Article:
The Vong were a lore compatible addition to the series, and enhanced understanding of the themes explored in the original trilogy.
Yes, the Vader story arc's closure and significance seems to be subverted, but in actuality that story remains a great fiction, and the Vong events do not diminish the significance of what that story depicts. It's really the audience reaction that was a negative misunderstanding of what they naively expected from fiction.
The Vong story grows Star Wars lore from being merely a comic book, naively imitating legend, and brings its lore into a more realistic and maturer reflection of our reality. Heroes fail, tall people from servile races are more likely to become living targets, and China is a distant land that represents a real existential threat to our own. It's also consistent with overall lore, with events proceeding from those from the Anakin arc. Heroes fall and fall short of their potential glory; that's what Episode III was all about. You don't hear more people complain about Anakin not simply defeating Palpatine while still an unsullied Jedi. But if Episodes IV-VI were released after Episodes I-III, you most certainly would, just as you hear fans complain about heroes in DBZ not living to the full potential of their destiny. These are all results of naive audience expectations, and fans shouldn't cling onto simplistic illusions about story, but should allow such challenges to their expectations to help them mature as an audience and as people.
And the children of Vader storyline still restores balance to the Force, even considering the events that followed. Sidious's corrupting of patterns in the Force across the galaxy were weakened, when Luke and Anakin defeated him, and revived the Jedi Order. The galactic civilization would have suffered more centuries of darkness from the ultimately suicidal brutality of the Sith. While I myself sometimes joke that Sheev did nothing wrong, think of it this way: Two Siths extendedly vying with each other, with no serious foe to unify their objectives, would have increased competition and resentment of the other, which their emotional imbalance would have acted on, and increased the viciousness of how they'd deal with each other. This would have led to catastrophes far more chaotic and annihilative than Alderaan, had not the events involving Luke, Leia, Yoda, Anakin, and Sheev, happened to correct their course. The fruition of the restoring of balance to the Force is an excellent story that explores powerful themes about goodness, justice, and balance, and its struggle against disorder. That story will remain a strong source of inspiration in fiction. The appearance of the Vong doesn't diminish the essence of that part of the story, even if fans mistakenly feel that it reduces the feeling of closure. But reality is never that simple, and we shouldn't expect fiction, which reflects it, to be so either.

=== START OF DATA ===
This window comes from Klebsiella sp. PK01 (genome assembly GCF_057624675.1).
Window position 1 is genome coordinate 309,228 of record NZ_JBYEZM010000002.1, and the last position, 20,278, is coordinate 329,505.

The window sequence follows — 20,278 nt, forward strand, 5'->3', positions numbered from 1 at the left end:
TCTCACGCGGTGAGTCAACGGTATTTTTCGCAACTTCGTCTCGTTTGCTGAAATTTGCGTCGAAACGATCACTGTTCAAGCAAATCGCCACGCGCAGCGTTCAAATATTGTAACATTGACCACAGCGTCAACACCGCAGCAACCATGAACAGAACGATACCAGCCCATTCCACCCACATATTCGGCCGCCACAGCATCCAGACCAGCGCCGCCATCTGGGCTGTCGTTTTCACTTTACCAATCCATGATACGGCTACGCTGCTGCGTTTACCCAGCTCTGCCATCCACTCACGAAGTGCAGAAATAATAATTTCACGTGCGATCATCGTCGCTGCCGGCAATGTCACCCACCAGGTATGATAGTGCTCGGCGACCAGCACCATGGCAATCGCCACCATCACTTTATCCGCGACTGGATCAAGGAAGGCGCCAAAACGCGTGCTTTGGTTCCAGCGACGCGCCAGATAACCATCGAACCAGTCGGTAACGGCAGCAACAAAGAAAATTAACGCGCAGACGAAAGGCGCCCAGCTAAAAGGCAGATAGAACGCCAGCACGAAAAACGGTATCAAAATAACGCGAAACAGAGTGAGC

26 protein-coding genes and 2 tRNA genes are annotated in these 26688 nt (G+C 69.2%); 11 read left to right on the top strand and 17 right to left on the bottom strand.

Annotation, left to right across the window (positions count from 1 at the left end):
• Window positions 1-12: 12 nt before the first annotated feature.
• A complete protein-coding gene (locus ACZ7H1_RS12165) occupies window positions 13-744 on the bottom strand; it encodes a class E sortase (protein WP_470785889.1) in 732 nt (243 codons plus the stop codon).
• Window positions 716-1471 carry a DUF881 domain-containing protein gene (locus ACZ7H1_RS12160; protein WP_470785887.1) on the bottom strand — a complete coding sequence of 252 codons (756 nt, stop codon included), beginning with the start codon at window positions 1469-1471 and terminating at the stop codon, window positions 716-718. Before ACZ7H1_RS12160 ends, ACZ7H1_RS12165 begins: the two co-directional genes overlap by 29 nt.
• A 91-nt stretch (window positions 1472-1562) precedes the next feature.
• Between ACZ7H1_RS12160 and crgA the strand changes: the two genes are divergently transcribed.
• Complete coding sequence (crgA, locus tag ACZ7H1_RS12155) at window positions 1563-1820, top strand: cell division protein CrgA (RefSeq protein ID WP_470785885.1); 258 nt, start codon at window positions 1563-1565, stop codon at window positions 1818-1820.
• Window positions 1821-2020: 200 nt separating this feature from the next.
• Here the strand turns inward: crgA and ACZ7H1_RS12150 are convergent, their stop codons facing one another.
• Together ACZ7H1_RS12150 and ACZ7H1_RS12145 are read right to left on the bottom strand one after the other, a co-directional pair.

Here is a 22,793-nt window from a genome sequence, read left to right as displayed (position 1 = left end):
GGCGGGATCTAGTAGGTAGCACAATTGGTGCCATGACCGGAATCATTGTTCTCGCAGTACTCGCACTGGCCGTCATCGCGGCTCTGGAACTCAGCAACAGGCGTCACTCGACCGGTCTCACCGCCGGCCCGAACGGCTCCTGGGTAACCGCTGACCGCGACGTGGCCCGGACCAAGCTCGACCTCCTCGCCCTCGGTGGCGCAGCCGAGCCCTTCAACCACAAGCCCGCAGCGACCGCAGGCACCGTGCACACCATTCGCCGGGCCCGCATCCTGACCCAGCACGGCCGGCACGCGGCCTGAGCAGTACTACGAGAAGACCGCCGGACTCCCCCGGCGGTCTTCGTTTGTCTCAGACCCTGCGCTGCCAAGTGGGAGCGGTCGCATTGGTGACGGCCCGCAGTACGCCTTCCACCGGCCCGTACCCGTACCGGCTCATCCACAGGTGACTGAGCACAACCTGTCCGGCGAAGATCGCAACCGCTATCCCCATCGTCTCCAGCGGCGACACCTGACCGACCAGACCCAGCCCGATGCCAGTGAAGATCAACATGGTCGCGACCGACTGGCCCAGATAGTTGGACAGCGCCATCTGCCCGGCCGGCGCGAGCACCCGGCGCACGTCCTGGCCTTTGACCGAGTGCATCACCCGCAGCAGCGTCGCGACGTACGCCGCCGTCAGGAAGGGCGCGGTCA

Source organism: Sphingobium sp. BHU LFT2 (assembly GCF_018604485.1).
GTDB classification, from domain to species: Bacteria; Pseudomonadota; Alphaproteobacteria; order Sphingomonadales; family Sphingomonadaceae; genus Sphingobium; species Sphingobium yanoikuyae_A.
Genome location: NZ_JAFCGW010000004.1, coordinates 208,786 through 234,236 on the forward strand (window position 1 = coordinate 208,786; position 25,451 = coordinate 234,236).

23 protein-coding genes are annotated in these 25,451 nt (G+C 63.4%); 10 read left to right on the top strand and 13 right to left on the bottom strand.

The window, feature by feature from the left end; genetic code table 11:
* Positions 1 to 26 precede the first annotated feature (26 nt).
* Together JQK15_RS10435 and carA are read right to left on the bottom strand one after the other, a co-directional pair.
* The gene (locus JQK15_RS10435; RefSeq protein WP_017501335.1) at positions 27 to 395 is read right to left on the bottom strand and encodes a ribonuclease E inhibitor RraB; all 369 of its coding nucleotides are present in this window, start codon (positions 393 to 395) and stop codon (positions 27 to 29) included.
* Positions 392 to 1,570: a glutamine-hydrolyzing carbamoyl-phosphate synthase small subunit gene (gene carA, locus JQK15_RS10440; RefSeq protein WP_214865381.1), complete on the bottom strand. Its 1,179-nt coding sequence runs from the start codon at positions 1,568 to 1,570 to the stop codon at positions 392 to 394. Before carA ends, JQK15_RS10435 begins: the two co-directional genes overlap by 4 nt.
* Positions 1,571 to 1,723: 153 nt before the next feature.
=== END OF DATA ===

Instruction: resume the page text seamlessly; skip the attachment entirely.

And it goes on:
Continuing in this sense, note that the Vong also are a realistic reflection of unexpected events in our history. The Mongol invasions disrupted many societies' expectations. This is an unpleasant fact, most agree. But should we sweep such events under the rug? No, that would be suicidal foolishness. To do so would to ignore the potential of surprise in reality, and would be a self-defeating fallacy that would only leave us vulnerable to the next civilization-threatening surprise, like that of China influencing the rest of the world, that the West has exploited, neglected, and allowed China to. For the narrative bridge to them, while Thrawn having encountered them often feels contrived for fans, the writers still wrote them consistent with lore, even through inversion. And Thrawn was a worthy rival for Vader, just as the Vong were worthy opposition to the Jedi. Remember that inversion of Force properties occurs often even in the film entries. It's not necessary for me to detail methods to block lightsabers and Force powers, but those who oppose the Vong stories should ask themselves, why should subversion of the Force be limited to technology, and be impossible through biology, as with the Vong? Their's is a narrow complaint that has no real defense.
I present this on a minor corner of the internet, rather than one of the big forums or other media, because chans allow more freedom to communicate facts, and a higher degree of reflecting reality, with the rest of the internet censoring free speech and promoting dysgenic liberal ideology. I ask my fellow Star Wars fans to consider my message on how fiction can broaden our perceptions of reality. And to be persuaded to see that the Vong are an insightful addition to the franchise, and more than just a cynical financially motivated exploitation of the franchise.